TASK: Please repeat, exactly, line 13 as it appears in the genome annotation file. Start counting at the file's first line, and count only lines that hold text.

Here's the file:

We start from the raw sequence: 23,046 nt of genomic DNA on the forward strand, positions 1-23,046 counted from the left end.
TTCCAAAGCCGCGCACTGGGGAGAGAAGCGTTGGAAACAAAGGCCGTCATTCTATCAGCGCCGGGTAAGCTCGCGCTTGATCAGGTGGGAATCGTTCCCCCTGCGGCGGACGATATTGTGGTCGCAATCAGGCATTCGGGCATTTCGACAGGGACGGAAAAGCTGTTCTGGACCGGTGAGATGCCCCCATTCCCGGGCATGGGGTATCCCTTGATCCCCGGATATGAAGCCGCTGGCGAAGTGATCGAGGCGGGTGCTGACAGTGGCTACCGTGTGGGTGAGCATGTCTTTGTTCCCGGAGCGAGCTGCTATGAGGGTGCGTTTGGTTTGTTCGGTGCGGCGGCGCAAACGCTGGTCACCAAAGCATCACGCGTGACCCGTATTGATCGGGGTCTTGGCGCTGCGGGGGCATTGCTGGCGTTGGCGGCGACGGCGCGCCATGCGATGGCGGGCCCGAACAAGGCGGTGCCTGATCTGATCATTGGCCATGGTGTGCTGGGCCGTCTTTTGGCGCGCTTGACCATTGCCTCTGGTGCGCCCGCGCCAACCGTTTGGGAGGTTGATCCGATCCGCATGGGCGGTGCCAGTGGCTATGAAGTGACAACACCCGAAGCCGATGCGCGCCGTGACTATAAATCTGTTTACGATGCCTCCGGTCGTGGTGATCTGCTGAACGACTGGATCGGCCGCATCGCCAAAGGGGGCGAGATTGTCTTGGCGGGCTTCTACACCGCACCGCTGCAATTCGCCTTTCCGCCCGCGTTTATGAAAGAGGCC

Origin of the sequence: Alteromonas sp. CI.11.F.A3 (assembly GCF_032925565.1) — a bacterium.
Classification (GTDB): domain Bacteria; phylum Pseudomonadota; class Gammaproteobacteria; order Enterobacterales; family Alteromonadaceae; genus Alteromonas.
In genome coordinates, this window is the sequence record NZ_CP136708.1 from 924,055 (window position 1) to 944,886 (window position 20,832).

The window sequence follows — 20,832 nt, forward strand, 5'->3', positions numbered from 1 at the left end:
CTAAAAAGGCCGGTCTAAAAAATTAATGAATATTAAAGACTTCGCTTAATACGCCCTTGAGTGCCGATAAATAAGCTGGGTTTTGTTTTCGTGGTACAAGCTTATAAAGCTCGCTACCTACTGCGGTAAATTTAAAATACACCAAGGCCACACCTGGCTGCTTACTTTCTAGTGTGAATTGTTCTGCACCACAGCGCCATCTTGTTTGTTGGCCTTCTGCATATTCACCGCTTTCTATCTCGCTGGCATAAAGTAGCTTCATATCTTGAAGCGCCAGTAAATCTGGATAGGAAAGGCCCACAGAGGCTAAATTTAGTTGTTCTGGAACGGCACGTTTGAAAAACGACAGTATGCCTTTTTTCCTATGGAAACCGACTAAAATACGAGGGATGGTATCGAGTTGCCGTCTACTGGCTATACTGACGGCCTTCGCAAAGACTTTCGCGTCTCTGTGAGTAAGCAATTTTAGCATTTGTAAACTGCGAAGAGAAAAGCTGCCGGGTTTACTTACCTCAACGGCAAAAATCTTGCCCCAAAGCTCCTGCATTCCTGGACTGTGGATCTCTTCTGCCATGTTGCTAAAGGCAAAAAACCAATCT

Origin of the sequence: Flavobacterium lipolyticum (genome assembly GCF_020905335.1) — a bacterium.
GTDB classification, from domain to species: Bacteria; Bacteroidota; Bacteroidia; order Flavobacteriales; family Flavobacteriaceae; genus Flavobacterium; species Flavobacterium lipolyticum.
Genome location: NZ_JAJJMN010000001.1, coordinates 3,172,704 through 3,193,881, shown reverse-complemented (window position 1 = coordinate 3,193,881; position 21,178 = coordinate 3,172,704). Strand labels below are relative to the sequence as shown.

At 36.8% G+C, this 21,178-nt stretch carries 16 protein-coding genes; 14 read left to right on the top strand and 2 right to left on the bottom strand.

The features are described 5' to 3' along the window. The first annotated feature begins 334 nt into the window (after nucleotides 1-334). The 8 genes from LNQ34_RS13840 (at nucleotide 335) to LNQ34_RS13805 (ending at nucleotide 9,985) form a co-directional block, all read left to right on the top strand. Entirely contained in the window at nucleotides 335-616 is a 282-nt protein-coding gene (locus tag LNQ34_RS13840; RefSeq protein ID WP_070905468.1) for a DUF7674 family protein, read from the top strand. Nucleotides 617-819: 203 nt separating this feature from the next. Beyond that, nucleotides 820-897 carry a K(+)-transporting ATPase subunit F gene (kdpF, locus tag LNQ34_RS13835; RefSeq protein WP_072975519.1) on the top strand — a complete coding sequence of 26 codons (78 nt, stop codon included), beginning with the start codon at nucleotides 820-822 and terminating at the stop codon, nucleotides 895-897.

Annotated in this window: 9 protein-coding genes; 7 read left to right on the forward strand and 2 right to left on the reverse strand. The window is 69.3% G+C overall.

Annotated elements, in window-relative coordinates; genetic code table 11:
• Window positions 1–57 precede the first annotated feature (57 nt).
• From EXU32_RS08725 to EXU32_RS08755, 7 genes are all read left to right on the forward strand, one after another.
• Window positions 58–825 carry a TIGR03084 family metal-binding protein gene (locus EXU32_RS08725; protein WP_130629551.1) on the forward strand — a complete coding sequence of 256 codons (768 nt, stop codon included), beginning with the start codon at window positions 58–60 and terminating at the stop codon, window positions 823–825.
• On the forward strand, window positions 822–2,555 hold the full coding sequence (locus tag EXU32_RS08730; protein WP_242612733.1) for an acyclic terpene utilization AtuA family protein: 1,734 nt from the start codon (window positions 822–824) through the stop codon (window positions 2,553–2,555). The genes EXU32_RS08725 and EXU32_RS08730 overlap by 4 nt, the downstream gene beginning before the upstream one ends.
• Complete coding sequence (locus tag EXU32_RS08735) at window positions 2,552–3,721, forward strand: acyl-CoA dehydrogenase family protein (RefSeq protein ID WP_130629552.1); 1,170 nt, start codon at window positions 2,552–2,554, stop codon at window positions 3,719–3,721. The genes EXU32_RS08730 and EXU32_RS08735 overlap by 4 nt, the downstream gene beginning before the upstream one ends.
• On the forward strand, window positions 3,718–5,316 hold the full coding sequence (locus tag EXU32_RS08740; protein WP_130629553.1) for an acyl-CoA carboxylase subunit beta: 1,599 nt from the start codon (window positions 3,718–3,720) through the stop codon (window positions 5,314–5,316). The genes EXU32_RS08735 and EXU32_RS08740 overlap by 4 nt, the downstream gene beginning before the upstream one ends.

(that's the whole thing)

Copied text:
Annotated in this window: 9 protein-coding genes; 7 read left to right on the forward strand and 2 right to left on the reverse strand. The window is 69.3% G+C overall.